Culture Shock: The Nazi past that causes a cultural problem

It is hard to overstate Martin Heidegger’s cultural influence. Now that the philosopher’s notebooks show him to have been a thoroughgoing Nazi, we’re going to have to rethink how we use his ideas

Active Nazi, thinking philosopher: Martin Heidegger. Photograph: Apic/Getty Images

Active Nazi, thinking philosopher: Martin Heidegger. Photograph: Apic/Getty Images

Sat, Apr 5, 2014, 01:00

Very few people can claim to have read and understood in its entirety Martin Heidegger’s masterwork, Being and Time . And most of them are liars. The standard joke about Heidegger’s extraordinarily convoluted language is that it is impossible to translate, even into German.

And yet it’s no great exaggeration to say that pretty much any cultured person over the past 50 years has been touched by Heidegger’s thought. If you’ve read any great postwar novel, or seen any play that follows on from Samuel Beckett’s Waiting for Godot , or even enjoyed any of the movies or TV dramas that reflect their ideas at one remove, some bit of Heidegger has lodged in your brain. Which is awkward, because, as the publication for the first time of his philosophical notebooks now reveals, he was a thoroughgoing Nazi.

That Heidegger was a Nazi in a literal sense is not news: he joined the Nazi party in 1933 and remained a member until its dissolution, in 1945. Nor is it news that he behaved atrociously throughout the Hitler period. He took over as rector of Freiburg University in April 1933, after it had been “cleansed” of Jews, specifically in order to carry out the Gleichschaltung , or “bringing into line” of its teaching with that of the Hitler state.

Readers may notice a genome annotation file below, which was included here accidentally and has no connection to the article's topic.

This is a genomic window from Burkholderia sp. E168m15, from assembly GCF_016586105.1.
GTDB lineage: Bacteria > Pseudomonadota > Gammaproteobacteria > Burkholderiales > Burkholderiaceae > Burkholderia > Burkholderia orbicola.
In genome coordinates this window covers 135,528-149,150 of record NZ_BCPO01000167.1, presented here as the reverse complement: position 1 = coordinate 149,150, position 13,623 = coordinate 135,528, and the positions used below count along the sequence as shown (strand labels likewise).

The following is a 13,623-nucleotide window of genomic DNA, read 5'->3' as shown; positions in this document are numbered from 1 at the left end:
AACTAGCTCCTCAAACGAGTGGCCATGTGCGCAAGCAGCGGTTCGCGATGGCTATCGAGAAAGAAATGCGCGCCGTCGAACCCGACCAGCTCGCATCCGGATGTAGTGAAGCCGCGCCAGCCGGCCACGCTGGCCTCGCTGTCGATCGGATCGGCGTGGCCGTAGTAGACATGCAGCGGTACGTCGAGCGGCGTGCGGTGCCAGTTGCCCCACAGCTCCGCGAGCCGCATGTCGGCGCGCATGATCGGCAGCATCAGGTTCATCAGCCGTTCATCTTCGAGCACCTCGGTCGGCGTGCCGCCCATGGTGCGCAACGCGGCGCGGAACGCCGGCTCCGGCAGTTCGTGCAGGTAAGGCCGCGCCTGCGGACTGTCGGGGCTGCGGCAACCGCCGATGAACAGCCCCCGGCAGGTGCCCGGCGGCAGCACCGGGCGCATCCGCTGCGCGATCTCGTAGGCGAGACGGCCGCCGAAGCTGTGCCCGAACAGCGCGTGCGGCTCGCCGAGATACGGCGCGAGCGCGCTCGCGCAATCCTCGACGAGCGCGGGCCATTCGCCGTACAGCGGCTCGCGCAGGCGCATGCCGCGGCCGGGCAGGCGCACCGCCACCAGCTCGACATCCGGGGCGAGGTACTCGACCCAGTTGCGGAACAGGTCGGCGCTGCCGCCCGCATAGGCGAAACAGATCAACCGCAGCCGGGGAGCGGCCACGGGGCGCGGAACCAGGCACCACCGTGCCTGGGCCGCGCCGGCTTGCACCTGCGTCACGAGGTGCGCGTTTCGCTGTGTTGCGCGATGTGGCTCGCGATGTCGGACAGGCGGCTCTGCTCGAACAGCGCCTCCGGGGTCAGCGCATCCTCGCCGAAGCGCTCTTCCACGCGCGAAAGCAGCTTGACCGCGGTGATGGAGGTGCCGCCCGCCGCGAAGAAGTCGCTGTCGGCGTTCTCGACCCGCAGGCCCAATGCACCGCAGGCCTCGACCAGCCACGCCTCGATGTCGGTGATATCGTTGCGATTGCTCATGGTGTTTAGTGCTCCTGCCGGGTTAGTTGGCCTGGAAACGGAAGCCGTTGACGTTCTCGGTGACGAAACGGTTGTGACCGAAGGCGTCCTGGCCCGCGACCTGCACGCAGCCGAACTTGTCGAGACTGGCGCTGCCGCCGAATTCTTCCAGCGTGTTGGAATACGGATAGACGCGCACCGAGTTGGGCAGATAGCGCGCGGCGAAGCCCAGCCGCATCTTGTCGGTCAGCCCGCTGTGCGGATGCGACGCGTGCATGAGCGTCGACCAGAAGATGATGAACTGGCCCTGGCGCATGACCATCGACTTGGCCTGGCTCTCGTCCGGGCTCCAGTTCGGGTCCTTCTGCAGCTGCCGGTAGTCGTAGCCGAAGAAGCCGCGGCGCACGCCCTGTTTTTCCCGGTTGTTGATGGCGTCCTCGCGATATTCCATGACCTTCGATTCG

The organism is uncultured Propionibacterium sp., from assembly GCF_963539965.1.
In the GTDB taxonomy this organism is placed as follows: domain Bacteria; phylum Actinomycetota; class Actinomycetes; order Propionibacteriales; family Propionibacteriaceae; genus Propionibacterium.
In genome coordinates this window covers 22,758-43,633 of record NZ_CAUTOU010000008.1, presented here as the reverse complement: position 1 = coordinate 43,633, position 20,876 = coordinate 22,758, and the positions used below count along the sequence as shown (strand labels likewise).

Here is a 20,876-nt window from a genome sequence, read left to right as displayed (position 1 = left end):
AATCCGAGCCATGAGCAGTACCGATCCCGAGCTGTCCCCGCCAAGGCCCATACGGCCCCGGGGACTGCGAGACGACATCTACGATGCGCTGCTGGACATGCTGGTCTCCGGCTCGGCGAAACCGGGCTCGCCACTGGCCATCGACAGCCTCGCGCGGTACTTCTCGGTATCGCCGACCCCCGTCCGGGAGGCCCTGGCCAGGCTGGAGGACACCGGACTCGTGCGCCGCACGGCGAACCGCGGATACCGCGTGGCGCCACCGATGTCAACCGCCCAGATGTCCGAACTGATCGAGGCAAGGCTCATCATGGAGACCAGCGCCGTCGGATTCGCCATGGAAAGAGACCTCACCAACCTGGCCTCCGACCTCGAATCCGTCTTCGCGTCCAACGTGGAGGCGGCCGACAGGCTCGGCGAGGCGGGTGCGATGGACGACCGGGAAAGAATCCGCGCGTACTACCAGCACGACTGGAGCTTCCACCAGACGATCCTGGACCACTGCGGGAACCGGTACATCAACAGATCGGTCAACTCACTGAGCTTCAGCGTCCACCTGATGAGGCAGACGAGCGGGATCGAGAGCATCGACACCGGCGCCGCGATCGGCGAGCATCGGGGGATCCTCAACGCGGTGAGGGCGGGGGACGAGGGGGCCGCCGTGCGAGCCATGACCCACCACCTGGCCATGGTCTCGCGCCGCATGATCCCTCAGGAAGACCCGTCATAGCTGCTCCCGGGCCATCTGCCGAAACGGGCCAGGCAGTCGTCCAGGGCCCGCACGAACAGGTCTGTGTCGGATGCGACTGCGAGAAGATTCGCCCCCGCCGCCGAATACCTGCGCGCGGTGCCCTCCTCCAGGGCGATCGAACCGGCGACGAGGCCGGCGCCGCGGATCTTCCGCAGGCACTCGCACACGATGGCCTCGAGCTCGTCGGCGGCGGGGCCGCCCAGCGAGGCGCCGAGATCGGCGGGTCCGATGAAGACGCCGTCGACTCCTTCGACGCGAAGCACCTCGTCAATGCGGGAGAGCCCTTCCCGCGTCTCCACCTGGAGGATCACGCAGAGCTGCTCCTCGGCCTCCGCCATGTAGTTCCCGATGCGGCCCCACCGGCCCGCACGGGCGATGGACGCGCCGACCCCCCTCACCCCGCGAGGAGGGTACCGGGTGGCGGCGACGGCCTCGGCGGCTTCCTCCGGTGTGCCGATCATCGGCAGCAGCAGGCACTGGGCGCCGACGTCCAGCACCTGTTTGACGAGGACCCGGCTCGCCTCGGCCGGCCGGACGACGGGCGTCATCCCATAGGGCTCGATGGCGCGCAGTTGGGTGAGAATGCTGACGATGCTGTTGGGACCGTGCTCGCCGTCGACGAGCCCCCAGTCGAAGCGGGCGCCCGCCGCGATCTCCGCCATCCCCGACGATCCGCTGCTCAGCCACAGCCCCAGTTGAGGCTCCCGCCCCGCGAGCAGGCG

He told students in November 1933 that “the Führer and he alone is the present and future German reality and its law”. He presided over a public book-burning. And he consistently minimised the Holocaust, categorising it as another of the distortions created by the modern technology he deplored.

So why is Heidegger’s Nazism even up for discussion? Because he had the extraordinary good luck to have an apparently unimpeachable advocate. Heidegger’s former student and lover Hannah Arendt was not just a brilliant and hugely influential thinker in her own right. She was also Jewish.

Arendt led the rehabilitation of her old professor’s reputation by arguing that his involvement in Nazism was not essential to his thought. It was an “escapade”. If it contained a moral, it was merely that great thinkers are unworldly creatures who should stay out of politics. Heidegger’s mistake resulted from the naive way in which he “succumbed to the temptation . . . to ‘intervene’ in the world of human affairs”. The active Nazi and the thinking philosopher were two entirely different people.

Arendt’s rationalisations were always pretty weak, but they have gradually become untenable. The weight of evidence from scholars, such as Emmanuel Faye in Heidegger: The Introduction of Nazism i nto Philosophy , showed conclusively that the Nazism and the philosophy were utterly intertwined. Heidegger used his own seminars to make his ideas into tools of Nazi indoctrination.

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